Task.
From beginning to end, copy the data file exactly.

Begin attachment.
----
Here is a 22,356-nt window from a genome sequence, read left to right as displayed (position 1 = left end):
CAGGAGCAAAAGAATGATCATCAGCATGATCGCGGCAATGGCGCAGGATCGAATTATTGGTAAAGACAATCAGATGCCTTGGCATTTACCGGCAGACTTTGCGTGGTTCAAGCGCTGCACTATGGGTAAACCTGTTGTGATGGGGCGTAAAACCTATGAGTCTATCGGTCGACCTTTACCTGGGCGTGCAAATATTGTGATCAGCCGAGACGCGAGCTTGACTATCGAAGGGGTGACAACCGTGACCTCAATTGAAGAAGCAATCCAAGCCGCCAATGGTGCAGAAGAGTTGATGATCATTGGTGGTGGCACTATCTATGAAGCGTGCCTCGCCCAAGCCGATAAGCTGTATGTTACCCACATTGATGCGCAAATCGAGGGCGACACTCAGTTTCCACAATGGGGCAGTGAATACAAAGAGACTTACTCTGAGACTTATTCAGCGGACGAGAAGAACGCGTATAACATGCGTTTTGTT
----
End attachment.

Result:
Here is a 22,356-nt window from a genome sequence, read left to right as displayed (position 1 = left end):
CAGGAGCAAAAGAATGATCATCAGCATGATCGCGGCAATGGCGCAGGATCGAATTATTGGTAAAGACAATCAGATGCCTTGGCATTTACCGGCAGACTTTGCGTGGTTCAAGCGCTGCACTATGGGTAAACCTGTTGTGATGGGGCGTAAAACCTATGAGTCTATCGGTCGACCTTTACCTGGGCGTGCAAATATTGTGATCAGCCGAGACGCGAGCTTGACTATCGAAGGGGTGACAACCGTGACCTCAATTGAAGAAGCAATCCAAGCCGCCAATGGTGCAGAAGAGTTGATGATCATTGGTGGTGGCACTATCTATGAAGCGTGCCTCGCCCAAGCCGATAAGCTGTATGTTACCCACATTGATGCGCAAATCGAGGGCGACACTCAGTTTCCACAATGGGGCAGTGAATACAAAGAGACTTACTCTGAGACTTATTCAGCGGACGAGAAGAACGCGTATAACATGCGTTTTGTT